89. Thank you sir. Bt what about the polarity of the capacitors of c1, c2 and others? I mean where should I connect the positive terminal and where the negattive terminal in the above circuit?

      • Aleksandar says: on January 17, 2014 at 1:49 am

        C1 and C2 don’t have polarity. You connect them as shown on the schematic. Only C7 has polarity because it is electrolytic.

      • Thank you sir.. Its working now though the sound is quite low.. But it has been a really great learning Experience.. Thank you sir once again

      • Aleksandar says: on January 18, 2014 at 7:38 pm

        You’re welcome. Post some pictures or youtube videos of the working radio so that others can see what you made.

    90. hello sir i have made this finally but not working what shall i do pls tell me a suggesstion 😀

    91. I would like to make an receiver for 161 MHz. How can i design it?

      • wnh I take L as 4 turns,18swg and .5cm dia thn value is 55.637nH thn i need to take C as 17.5pF. how can I provide a fine tuning??

      • Aleksandar says: on February 7, 2014 at 9:27 pm

        Add an additional variable capacitor parallel to C with a value of couple of pF .. maybe ~1-3 pF, depending on how precise you want your fine tuning to be. Optionally you might want to use varicaps with voltage regulation and a potentiometer instead of mechanical variable capacitors to improve tuning and stability.

      • Thank you sir, and how can I setup a receiver for 161 MHz?
        I designed the values for L and C as 55.637nH and 17.5pF. it satisfies f=161MHz. what will be the other changes thet I need to make for the same?

      • Aleksandar says: on February 10, 2014 at 6:14 pm

        If you plan on receiving narrowband FM, it’ll be insanely difficult to tune in with regular capacitors. You’d most definitively want to have some sort of mechanical reduction gear attached to it to provide an additional fine tuning. And some rediculously small variable capacitors in parallel with the main tunning capacitor .. or maybe some varicaps with fine variable regulated voltage. As for the frequency you’d want to have a high frequency transistor to support that frequency. Most BF’s would do. You just do couple of experiments and find the one that suits you best. It would be very useful if you had some sort of oscillator or a signal generator to make sure that you’re receiving on the right frequency and to test the tunning and maybe add a scale/dial and so on. Making VHF and UHF circuits is tricky mostly because it’s very sensitive. It sometimes changes frequency when you just touch it. Google some guidelines on how to properly design VHF/UHF circuits. You should have your wires as SHORT as possible to avoid any instabilities. Post some photos of what you’re making. And maybe audio recordings of what transmisions you received.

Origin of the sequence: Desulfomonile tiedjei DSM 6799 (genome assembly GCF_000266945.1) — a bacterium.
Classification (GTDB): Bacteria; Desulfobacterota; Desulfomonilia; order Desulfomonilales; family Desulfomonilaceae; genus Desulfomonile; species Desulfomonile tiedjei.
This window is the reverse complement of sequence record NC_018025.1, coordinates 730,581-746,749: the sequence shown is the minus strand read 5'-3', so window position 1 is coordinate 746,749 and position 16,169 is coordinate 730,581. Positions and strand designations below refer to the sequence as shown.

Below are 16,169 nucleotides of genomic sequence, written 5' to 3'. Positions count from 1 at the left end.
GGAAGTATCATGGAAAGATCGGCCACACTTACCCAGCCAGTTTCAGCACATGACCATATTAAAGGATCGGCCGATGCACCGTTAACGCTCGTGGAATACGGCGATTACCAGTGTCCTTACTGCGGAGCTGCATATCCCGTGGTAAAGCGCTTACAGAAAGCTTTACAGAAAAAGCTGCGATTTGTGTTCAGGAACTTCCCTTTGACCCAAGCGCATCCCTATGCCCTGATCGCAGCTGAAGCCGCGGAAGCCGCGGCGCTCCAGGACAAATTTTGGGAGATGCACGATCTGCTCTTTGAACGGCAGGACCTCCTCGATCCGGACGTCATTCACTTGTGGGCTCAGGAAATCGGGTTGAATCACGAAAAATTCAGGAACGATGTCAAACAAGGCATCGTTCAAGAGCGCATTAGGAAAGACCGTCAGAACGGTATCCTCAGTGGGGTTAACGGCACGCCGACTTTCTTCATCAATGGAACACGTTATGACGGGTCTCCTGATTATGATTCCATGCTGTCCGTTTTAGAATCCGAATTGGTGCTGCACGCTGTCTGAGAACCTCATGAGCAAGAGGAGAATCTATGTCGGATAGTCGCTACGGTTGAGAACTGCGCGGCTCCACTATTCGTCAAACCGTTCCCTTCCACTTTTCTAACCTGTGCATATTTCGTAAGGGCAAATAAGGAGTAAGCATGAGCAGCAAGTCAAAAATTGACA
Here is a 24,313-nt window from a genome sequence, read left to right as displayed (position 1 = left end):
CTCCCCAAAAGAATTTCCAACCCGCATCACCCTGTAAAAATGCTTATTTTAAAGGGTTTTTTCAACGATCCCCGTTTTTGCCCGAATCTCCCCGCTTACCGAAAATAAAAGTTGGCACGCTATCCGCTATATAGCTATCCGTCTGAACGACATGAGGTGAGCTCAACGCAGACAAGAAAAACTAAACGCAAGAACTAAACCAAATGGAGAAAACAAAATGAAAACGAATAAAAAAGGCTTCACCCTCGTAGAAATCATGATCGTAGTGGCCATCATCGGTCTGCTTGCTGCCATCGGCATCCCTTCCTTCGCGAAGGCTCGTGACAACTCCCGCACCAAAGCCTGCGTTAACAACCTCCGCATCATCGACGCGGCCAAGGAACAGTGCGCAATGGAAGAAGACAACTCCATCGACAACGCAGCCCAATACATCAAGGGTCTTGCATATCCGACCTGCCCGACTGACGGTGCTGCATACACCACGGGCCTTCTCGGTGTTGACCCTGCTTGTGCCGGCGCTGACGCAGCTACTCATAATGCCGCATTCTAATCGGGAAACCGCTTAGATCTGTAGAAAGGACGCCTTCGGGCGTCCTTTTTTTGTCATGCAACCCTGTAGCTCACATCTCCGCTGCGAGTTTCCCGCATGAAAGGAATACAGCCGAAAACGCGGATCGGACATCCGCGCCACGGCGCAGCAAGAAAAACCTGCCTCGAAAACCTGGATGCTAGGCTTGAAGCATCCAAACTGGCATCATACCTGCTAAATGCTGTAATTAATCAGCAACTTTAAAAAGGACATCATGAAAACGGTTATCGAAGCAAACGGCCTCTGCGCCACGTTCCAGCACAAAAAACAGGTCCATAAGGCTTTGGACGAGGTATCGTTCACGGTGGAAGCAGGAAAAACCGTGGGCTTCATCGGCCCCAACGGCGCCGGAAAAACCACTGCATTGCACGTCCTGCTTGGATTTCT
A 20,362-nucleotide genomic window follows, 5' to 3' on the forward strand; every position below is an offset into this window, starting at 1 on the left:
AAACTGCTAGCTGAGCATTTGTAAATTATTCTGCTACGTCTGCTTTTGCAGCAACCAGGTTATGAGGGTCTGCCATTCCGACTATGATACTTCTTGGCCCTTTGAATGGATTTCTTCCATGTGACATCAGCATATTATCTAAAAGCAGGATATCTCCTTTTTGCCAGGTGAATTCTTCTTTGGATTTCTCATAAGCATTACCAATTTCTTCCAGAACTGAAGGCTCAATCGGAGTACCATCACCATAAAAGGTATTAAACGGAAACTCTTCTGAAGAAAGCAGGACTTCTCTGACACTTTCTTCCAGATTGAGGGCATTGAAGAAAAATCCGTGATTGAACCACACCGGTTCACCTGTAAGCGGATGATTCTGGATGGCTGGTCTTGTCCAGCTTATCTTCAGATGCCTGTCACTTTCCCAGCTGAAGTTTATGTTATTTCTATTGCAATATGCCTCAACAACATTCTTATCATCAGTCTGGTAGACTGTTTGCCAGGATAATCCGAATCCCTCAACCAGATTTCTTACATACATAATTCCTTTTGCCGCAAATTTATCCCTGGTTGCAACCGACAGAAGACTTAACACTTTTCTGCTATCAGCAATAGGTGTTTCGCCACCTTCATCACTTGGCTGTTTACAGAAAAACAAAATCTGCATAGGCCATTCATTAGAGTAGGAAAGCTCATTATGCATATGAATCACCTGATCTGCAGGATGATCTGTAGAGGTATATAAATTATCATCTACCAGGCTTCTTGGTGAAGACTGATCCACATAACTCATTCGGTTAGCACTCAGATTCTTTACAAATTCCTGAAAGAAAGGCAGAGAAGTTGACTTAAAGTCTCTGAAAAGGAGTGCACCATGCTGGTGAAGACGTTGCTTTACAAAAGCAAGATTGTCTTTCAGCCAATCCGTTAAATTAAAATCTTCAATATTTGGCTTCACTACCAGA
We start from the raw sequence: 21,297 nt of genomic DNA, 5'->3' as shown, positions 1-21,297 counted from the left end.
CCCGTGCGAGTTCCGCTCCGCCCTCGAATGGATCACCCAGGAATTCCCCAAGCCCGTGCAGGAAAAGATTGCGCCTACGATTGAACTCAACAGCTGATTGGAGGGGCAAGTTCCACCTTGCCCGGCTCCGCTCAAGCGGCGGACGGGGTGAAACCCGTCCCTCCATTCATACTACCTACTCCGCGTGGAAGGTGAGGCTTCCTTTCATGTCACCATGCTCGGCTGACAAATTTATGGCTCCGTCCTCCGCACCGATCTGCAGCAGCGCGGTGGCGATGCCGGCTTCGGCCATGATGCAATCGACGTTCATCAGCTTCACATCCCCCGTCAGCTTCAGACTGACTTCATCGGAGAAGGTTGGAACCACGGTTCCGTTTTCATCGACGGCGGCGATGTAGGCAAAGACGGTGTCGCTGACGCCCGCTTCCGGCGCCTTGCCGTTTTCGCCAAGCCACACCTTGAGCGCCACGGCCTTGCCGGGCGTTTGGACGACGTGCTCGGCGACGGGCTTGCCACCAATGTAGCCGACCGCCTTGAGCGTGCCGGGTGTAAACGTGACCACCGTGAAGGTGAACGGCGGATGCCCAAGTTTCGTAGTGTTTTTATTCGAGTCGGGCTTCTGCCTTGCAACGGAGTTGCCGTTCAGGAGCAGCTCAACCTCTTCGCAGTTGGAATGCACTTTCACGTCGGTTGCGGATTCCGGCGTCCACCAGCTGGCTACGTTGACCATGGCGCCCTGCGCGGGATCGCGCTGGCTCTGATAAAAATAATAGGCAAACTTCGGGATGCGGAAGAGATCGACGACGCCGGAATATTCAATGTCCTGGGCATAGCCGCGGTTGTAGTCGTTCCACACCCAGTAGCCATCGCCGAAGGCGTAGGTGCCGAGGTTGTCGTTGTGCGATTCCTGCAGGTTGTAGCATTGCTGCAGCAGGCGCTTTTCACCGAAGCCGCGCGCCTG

92. Where is receiving antenna?
      How to receive the signal?

    93. I built this circuit on a bread board and wanted to share my results. So far I am unable to tune in any stations but this circuit by far has given me the best results from any other receiver I built. What I mean is I’m hearing static and various radio sounds which is good! Below is a list of things I want to point out that perhaps may be wrong or may perhaps offer information as to help me (or you if you are building it!)trouble shoot further.

      1. For VR1 I am using a Bournes 10k ohm pot from Digikey (Part Number: 3310Y-025-103L-ND). Good? Bad? I don’t know…

      2. I opted to remove VC1 and use a single variable air capacitor for VC2 with a range of 16pf to 365pf. I left C1 intact. Based on my calculations C1 along with the variable air cap for VC2 should produce the correct pF values for tuning. I may be wrong… Here is a link for the air cap: https://www.midnightscience.com/catalog5.html

      3. For L2 I used a fixed 22uH inductor purchased from mouser electronics (Part Number: 542-70F225-RC) I have heard this refered to as a choke as well. Not sure if this is suitable or not.

      4. I tried powering the circuit with 3.7 volts lipo battery (have single cell lipo laying around) I have also powered it with the recommend 1.5 volts by adding a 39 ohm resistor to the lipo battery to drop the voltage. I didn’t notice any difference and I am not sure if it should even be powered with more then 1.5 volts.

      5. For L1 I gathered the 20 awg copper center from a coaxial cable. I wound 8 turns on a round number 2 pencil (roughly 6mm in diameter).

      6. For TR1 I used a RF NPN transistor from Digikey (MPSH10GOS-ND). Not sure if this is/was suitable but it was one of the closest RF NPN transistor I could find for TR1.

      7. Grounding. Not sure if this is grounded correctly in that I have no earth ground. Any thoughts?

      8. I need to use a plastic knob on my variable air cap and move the ground (black wire on front) so its not near my finger as I tune.

      9. Other then the above mentioned points I did not deviate from any other part listed in the circuit.

      I have my work cut out for me.

      Here are some pictures: one, two and three.

      • The problem with building any kind of high frequency circuit on a breadboard is that those long connections (in your case the jumper wires) will affect the performance of the circuit because the long wires change the values of the components. It is well knowns that long wires, even long terminals have inductive properties at high frequencies (I am a former radio pirate). My recommendation is to make the connections as short as possible especially where the RF signal passes through (the first stage up to T2).